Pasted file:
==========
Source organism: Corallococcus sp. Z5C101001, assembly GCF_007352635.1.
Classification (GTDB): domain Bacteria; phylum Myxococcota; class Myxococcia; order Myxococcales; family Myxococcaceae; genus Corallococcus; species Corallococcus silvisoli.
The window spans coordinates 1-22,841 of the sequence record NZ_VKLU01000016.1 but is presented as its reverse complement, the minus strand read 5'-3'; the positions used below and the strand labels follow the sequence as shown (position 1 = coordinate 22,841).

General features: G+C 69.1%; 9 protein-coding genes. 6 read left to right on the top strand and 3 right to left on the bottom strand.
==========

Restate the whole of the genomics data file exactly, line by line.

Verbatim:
Source organism: Corallococcus sp. Z5C101001, assembly GCF_007352635.1.
Classification (GTDB): domain Bacteria; phylum Myxococcota; class Myxococcia; order Myxococcales; family Myxococcaceae; genus Corallococcus; species Corallococcus silvisoli.
The window spans coordinates 1-22,841 of the sequence record NZ_VKLU01000016.1 but is presented as its reverse complement, the minus strand read 5'-3'; the positions used below and the strand labels follow the sequence as shown (position 1 = coordinate 22,841).

General features: G+C 69.1%; 9 protein-coding genes. 6 read left to right on the top strand and 3 right to left on the bottom strand.